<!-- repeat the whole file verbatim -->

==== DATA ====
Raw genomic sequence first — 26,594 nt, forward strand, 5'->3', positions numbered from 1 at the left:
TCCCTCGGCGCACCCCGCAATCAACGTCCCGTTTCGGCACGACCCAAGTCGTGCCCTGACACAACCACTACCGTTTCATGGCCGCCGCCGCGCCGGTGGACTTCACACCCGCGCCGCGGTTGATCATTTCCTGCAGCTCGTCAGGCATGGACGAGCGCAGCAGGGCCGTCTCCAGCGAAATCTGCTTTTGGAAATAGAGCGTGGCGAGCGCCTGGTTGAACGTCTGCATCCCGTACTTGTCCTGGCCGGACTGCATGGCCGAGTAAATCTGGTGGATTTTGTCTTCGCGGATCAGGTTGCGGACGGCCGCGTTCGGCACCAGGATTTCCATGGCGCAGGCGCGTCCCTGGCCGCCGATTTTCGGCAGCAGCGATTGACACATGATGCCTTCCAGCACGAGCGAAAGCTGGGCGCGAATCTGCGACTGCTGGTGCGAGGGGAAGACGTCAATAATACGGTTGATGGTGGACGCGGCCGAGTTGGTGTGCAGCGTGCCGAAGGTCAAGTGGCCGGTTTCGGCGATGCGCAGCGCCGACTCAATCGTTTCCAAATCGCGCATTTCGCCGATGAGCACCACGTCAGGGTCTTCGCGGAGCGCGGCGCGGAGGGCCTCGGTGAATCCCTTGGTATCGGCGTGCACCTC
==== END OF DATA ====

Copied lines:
Raw genomic sequence first — 26,594 nt, forward strand, 5'->3', positions numbered from 1 at the left:
TCCCTCGGCGCACCCCGCAATCAACGTCCCGTTTCGGCACGACCCAAGTCGTGCCCTGACACAACCACTACCGTTTCATGGCCGCCGCCGCGCCGGTGGACTTCACACCCGCGCCGCGGTTGATCATTTCCTGCAGCTCGTCAGGCATGGACGAGCGCAGCAGGGCCGTCTCCAGCGAAATCTGCTTTTGGAAATAGAGCGTGGCGAGCGCCTGGTTGAACGTCTGCATCCCGTACTTGTCCTGGCCGGACTGCATGGCCGAGTAAATCTGGTGGATTTTGTCTTCGCGGATCAGGTTGCGGACGGCCGCGTTCGGCACCAGGATTTCCATGGCGCAGGCGCGTCCCTGGCCGCCGATTTTCGGCAGCAGCGATTGACACATGATGCCTTCCAGCACGAGCGAAAGCTGGGCGCGAATCTGCGACTGCTGGTGCGAGGGGAAGACGTCAATAATACGGTTGATGGTGGACGCGGCCGAGTTGGTGTGCAGCGTGCCGAAGGTCAAGTGGCCGGTTTCGGCGATGCGCAGCGCCGACTCAATCGTTTCCAAATCGCGCATTTCGCCGATGAGCACCACGTCAGGGTCTTCGCGGAGCGCGGCGCGGAGGGCCTCGGTGAATCCCTTGGTATCGGCGTGCACCTC